Most graduate students are supported throughout the year (including summer) by teaching and research assistantships. TAs and RAs receive a competitive salary, a full tuition waiver, and a comprehensive medical/dental/vision plan (free to the student; 50% premium for dependents). A modest student activities fee is paid by the student each quarter.
New graduate students are awarded teaching assistantships. These offer the student an opportunity to gain teaching experience at the college level, to sharpen understanding of fundamental chemical concepts, and to practice presenting technical material to a group. Graduate students often find teaching to be among the most meaningful experiences of their education.
Funds for research assistantships come from grants, which provide support for research in defined areas. Graduate students are often appointed to a research assistantship after formal acceptance into a research group.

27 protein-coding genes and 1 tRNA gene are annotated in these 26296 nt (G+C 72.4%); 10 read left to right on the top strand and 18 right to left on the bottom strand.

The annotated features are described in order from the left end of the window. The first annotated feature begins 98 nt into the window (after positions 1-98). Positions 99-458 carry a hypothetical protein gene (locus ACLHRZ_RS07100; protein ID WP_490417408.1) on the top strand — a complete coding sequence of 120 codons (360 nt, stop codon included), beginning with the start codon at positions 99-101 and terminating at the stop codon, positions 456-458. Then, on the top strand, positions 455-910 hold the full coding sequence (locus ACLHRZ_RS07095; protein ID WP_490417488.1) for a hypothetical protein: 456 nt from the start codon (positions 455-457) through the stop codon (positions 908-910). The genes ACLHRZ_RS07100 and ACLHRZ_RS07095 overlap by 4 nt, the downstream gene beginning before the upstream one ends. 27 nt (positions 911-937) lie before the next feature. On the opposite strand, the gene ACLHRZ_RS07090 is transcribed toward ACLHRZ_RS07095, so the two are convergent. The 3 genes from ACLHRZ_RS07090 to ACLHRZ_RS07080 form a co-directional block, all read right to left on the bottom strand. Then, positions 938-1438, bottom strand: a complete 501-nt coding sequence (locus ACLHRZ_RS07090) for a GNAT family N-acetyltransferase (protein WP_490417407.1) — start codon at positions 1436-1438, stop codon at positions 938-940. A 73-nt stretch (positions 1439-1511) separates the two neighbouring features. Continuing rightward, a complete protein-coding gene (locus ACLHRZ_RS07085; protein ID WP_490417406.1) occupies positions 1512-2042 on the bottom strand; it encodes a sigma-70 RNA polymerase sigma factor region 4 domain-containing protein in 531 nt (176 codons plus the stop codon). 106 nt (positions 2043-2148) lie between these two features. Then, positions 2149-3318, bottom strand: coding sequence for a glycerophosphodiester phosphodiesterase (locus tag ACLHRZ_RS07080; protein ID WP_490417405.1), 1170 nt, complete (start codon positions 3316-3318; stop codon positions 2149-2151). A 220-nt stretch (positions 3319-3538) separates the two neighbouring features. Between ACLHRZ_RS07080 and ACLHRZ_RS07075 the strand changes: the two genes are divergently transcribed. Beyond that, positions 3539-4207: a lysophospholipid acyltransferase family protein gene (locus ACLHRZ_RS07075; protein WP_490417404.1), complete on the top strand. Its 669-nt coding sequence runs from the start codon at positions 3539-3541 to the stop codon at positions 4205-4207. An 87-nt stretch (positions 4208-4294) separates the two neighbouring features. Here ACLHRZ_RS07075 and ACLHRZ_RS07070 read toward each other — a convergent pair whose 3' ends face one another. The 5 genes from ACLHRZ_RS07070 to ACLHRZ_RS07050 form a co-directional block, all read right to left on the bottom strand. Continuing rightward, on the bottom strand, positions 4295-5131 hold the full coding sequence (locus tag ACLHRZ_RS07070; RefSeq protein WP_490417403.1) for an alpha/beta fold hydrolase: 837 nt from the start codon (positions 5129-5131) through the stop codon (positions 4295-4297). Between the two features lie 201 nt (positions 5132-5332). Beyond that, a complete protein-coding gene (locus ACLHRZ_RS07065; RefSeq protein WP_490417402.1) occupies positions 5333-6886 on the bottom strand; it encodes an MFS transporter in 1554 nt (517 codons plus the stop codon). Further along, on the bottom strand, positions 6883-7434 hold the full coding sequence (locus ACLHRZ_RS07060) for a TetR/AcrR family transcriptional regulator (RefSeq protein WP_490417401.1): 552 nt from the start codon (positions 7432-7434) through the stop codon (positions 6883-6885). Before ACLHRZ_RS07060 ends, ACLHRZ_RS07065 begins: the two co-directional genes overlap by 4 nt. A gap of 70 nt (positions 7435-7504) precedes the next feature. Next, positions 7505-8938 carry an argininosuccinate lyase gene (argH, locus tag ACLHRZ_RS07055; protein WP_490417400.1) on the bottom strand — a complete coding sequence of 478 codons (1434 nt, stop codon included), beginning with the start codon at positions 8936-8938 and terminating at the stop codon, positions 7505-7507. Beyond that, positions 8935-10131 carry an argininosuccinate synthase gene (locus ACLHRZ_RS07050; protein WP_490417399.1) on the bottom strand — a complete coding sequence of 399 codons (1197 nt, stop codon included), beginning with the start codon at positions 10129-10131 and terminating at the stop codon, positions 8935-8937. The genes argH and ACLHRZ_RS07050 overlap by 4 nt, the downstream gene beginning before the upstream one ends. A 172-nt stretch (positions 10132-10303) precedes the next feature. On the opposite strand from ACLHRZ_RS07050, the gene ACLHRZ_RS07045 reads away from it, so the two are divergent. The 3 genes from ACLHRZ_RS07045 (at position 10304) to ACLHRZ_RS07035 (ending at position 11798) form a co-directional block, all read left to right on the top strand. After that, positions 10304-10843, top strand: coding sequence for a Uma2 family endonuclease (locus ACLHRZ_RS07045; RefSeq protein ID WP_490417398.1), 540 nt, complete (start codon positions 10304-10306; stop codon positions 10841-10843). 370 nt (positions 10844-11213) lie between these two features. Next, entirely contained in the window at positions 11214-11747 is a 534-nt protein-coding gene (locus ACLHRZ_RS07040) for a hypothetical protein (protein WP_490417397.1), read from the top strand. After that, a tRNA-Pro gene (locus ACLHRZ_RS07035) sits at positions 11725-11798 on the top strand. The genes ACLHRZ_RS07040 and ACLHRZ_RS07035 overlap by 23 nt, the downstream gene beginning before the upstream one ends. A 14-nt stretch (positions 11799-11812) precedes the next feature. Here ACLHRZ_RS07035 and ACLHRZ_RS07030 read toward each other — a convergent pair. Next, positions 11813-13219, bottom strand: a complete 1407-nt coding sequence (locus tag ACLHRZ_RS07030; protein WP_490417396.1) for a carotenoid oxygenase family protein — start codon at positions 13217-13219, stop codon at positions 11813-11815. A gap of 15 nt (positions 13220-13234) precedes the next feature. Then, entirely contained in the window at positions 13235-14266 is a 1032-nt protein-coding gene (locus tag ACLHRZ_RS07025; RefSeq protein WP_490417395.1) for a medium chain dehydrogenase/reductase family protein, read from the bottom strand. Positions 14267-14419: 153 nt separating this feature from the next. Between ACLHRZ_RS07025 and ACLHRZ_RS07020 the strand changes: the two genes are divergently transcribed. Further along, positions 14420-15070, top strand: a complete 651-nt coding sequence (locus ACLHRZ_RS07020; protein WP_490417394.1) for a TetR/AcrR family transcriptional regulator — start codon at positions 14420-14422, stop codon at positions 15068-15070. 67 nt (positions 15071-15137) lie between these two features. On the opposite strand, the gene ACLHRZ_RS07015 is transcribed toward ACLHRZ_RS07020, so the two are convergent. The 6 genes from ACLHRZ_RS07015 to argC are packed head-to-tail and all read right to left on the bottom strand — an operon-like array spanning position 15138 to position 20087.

Incoming and continuing graduate students are eligible for special awards, fellowships, and scholarships offered on a competitive basis. Awards to incoming students are granted by the Chemistry Graduate Admissions Committee based on their outstanding scholarship. There is no separate application process for incoming student awards, as all graduate program applications are considered for these awards by the Admissions Committee.
Highly-qualified undergraduate students are encouraged to apply for pre-doctoral fellowships through the National Science Foundation (NSF) and the Hertz Foundation at the beginning of their senior year of college.
Chemistry graduate students are eligible for Molecular Biophysics Traineeships. These usually are awarded to second-year students and are renewable for up to three years.
The Grants and Funding Information Service (GFIS) is a resource for finding funding opportunities.
Students who have demonstrated outstanding teaching ability may be offered the opportunity to have complete responsibility for an undergraduate course, with a concomitant increase in salary. This may be of special interest to students considering an academic career.